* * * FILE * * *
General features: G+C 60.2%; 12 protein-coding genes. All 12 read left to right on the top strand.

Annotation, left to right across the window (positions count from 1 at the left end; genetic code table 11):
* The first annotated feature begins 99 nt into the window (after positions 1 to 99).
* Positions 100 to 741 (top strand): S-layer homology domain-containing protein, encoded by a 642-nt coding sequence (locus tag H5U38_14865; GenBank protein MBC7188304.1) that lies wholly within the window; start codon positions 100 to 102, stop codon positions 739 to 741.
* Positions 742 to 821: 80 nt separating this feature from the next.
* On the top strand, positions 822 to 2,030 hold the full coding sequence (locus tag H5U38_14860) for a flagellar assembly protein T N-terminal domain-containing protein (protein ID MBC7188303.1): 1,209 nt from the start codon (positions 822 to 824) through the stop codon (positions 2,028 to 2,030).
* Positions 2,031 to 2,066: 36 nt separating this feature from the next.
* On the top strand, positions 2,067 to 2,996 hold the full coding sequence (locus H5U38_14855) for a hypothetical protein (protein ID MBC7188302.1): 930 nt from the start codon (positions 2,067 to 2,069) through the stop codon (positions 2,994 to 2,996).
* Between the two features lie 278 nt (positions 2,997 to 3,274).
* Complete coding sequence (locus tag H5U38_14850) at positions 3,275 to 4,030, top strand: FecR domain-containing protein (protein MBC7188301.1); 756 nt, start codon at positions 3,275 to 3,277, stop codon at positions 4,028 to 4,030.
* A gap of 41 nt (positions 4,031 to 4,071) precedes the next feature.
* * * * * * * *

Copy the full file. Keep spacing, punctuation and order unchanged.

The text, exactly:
General features: G+C 60.2%; 12 protein-coding genes. All 12 read left to right on the top strand.

Annotation, left to right across the window (positions count from 1 at the left end; genetic code table 11):
* The first annotated feature begins 99 nt into the window (after positions 1 to 99).
* Positions 100 to 741 (top strand): S-layer homology domain-containing protein, encoded by a 642-nt coding sequence (locus tag H5U38_14865; GenBank protein MBC7188304.1) that lies wholly within the window; start codon positions 100 to 102, stop codon positions 739 to 741.
* Positions 742 to 821: 80 nt separating this feature from the next.
* On the top strand, positions 822 to 2,030 hold the full coding sequence (locus tag H5U38_14860) for a flagellar assembly protein T N-terminal domain-containing protein (protein ID MBC7188303.1): 1,209 nt from the start codon (positions 822 to 824) through the stop codon (positions 2,028 to 2,030).
* Positions 2,031 to 2,066: 36 nt separating this feature from the next.
* On the top strand, positions 2,067 to 2,996 hold the full coding sequence (locus H5U38_14855) for a hypothetical protein (protein ID MBC7188302.1): 930 nt from the start codon (positions 2,067 to 2,069) through the stop codon (positions 2,994 to 2,996).
* Between the two features lie 278 nt (positions 2,997 to 3,274).
* Complete coding sequence (locus tag H5U38_14850) at positions 3,275 to 4,030, top strand: FecR domain-containing protein (protein MBC7188301.1); 756 nt, start codon at positions 3,275 to 3,277, stop codon at positions 4,028 to 4,030.
* A gap of 41 nt (positions 4,031 to 4,071) precedes the next feature.